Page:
Tea performing arts, tea terminology and translation, promote tea studies and innovations. *Contact ,icetea8@gmail.com, Trad. and Simp. Chinese used. Blog since 6/23/2005
Name: Steven R. Jones; Link: http://teaarts.blogspot.com/
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名字:瓊斯史迪芬Steven R. Jones, 網址: http://teaarts.blogspot.com/

1/29/2011

Tea terms and translating conventions

Goal: have a vocabulary for tea studies (note: First if there is already a common English term that is already used, it is better not to translate by creating new English words. If there are significant alternative names for the term, then usually in the description article's first sentence they can be mentioned.)

Due to various translation systems, including their changes over time, and a general misunderstanding of Chinese has lead to inconsistent and multiple English spellings for the same Chinese words. This not only causes confusion but overall disruptive misuse of Chinese derived terms.

Origin of term:  Names can be more than confusing due to several key factors. Because of old names that come from the mixing of several languages (Cantonese, Chinese, Fukienese, and others) and the differences in each area's individual name, pronunciation and spelling of the tea, as well as the fact that one tea can have many different Chinese names.

Rules and Conventions
·        For studying Chinese, punctuation is used for tones and for pronunciation help, but for English we should omit them.
·        We need to follow a common rule, either always use punctuation or never use it.
·        Most established Chinese words used in common English don't use any punctuation in their spelling, using 26 letters of the alphabet.
·        Punctuation is necessity for pronunciation help, but a hindrance for reading.
·        If punctuation is used in common spelling, then we need to insert in all Chinese derived terms or have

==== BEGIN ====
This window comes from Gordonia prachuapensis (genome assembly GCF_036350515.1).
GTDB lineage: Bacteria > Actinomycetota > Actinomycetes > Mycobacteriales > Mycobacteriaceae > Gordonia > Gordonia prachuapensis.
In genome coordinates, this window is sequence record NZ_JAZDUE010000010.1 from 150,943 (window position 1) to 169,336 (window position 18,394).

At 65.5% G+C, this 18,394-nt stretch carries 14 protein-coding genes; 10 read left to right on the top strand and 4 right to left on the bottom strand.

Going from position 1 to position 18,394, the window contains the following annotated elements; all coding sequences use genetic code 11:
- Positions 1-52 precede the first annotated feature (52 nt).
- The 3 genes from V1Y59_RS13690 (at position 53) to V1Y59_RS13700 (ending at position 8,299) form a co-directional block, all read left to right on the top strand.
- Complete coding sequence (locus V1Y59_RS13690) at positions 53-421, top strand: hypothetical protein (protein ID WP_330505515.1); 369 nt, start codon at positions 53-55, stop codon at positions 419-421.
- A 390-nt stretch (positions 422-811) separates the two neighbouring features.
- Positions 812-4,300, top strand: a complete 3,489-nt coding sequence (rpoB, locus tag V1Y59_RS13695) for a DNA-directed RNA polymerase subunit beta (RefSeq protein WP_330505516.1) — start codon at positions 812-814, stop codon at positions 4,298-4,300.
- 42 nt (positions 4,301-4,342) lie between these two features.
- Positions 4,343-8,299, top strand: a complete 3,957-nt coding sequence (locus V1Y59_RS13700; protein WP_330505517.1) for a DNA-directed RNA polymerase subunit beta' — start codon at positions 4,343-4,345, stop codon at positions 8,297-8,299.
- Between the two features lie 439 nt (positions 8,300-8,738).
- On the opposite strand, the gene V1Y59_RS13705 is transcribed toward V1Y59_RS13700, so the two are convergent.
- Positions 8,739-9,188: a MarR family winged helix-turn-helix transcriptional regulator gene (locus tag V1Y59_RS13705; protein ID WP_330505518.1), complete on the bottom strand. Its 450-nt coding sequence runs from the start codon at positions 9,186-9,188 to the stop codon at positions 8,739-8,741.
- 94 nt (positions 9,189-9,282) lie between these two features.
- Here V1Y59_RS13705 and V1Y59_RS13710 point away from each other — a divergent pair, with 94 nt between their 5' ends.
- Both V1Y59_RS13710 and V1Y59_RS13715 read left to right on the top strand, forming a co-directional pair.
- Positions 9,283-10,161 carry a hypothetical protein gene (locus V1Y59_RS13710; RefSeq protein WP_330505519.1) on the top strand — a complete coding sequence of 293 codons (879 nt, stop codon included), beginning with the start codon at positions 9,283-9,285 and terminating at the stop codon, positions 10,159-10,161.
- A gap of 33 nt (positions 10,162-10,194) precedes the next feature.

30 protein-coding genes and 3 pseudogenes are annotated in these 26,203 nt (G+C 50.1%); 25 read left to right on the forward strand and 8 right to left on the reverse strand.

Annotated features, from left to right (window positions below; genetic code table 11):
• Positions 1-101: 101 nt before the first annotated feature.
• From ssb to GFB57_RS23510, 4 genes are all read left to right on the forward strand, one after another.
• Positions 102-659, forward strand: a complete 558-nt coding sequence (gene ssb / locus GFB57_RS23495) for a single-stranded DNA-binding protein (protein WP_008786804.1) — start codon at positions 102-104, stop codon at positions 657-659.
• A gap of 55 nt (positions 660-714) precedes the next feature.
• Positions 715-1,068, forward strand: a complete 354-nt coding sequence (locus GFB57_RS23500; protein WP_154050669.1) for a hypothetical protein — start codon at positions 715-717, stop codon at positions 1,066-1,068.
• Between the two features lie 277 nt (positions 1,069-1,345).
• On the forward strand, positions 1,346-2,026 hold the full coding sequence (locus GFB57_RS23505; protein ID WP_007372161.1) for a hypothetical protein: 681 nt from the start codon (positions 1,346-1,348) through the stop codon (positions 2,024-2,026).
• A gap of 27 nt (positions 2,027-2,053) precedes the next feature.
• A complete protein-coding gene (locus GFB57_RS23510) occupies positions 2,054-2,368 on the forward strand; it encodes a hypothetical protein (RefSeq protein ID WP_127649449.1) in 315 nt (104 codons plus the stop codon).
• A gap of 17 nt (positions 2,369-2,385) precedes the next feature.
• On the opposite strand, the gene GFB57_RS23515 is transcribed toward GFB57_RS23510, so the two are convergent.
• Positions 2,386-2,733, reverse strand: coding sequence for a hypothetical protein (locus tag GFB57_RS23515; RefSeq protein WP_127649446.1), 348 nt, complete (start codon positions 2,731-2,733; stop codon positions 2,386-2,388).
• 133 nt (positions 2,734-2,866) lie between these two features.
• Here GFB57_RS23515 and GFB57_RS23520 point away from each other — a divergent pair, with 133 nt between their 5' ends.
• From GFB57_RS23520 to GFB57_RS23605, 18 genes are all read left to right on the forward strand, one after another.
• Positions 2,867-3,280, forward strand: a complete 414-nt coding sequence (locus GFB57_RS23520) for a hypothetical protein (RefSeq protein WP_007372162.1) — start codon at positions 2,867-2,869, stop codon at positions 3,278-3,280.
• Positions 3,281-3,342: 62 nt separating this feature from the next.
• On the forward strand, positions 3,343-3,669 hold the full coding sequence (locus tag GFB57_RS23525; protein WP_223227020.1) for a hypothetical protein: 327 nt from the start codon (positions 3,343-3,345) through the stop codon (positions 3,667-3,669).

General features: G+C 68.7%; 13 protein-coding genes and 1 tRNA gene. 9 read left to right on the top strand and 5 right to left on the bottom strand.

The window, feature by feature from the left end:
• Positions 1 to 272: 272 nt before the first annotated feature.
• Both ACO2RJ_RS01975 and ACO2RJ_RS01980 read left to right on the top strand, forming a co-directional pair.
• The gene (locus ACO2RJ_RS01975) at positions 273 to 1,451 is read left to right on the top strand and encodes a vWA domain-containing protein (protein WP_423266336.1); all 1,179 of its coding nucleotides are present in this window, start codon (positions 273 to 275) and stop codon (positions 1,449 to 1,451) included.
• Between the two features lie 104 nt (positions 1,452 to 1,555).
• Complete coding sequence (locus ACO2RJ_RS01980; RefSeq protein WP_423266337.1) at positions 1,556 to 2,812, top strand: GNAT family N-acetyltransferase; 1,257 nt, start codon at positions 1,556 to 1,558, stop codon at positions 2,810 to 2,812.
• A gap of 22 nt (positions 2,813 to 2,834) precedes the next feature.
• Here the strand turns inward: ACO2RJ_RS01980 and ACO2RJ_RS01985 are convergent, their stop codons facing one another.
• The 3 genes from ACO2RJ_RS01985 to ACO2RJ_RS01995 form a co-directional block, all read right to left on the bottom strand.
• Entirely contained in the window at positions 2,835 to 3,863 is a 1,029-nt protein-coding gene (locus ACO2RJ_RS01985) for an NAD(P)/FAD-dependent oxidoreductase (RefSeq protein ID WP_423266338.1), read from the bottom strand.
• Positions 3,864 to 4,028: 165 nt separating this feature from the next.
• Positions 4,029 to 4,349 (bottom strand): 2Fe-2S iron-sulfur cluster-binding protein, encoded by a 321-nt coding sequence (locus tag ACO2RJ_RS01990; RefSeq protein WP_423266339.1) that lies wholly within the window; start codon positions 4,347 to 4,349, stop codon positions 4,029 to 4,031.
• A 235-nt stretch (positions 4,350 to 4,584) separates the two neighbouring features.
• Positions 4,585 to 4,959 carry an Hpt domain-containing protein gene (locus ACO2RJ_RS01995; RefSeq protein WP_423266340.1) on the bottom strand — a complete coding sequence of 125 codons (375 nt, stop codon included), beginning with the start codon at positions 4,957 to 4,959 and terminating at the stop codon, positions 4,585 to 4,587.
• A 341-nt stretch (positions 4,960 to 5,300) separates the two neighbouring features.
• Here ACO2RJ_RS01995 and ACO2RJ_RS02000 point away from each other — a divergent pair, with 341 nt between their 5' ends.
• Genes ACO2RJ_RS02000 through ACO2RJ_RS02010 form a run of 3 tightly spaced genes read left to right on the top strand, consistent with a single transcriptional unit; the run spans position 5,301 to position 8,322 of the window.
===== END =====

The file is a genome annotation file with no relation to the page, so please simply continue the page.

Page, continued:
rules for when and why used.
·        Whatever we decide we should follow the rules for what we decide.

Consensus and Dispute
·        What is the agreed letter spelling of the term with the 26 letters of the alphabet.
·        The necessity of punctuation or its hindrance.
·        We need to follow a common rule

Purpose: translate Chinese tea terms into English proposal

Term-Iron Goddess
Use established terms that are understandable Iron Goddess
Use Romanization(Tieguanyin ) without apostrophes(T`iehkuanyin ), capitals(TieGuanYin), hyphens(Tie-guan-yin), and, spaces(Tie guan yin)
Avoid abbreviations(T.G.Y.)

Other Terms Used
Iron Mercy Goddess; Iron Guanyin; Iron Buddha.

Origin of Term
Guanyin come from the Chinese "Guanyin Pusa 観音菩薩", "Guanyin 観音" and "Pusa菩薩, bodhisattva".
In Chinese Bodhisattva Avalokitesvara is "Guanshiyin Pusa 觀世音菩薩".
The Chinese term 鉄観音 is composed of two terms the first is " meaning iron", and "観音 the Chinese name for the mercy goddess bodhisattva菩薩".

Too many Spellings
ㄊㄧㄝ t`ieh tie tye tye tiee tieh
ㄍㄨㄢ kuan guan gwan gwan goan guann
ㄧㄣ yin in yn yiin yinn
tiěguānyīn, (/)
Tie Guan Yin (simplified Chinese: 铁观音; traditional Chinese: 鐵觀音; pinyin: tiěguānyīn; Min Nan POJ: Thih-koan-im; Cantonese Jyutping: tit3 gwun1 yam1.

Term-Puer
Use established terms that are understandable
Use Romanization Puer without apostrophes(Pu'er), capitals(PuEr), hyphens(Pu-er), and, spaces(Pu er)
Avoid abbreviations(P.E.)

Puer(h) Spellings
In 2007, the city of Simao (思茅) changed its name to Puer city (普洱市). By doing so, it has had an effect the size of the official Puer (普洱) tea production area.
Omit the punctuation for Pu-erh and Pu'er, just write Puerh and Puer.
tea terms and translating conventions

-a can of worms, if no rules and conventions for the use of Chinese punctuation are followed-
(steven feb2011)
More information

 
Chinese English translation systems:
http://teaarts.blogspot.com/2007/08/different-translation-systems.html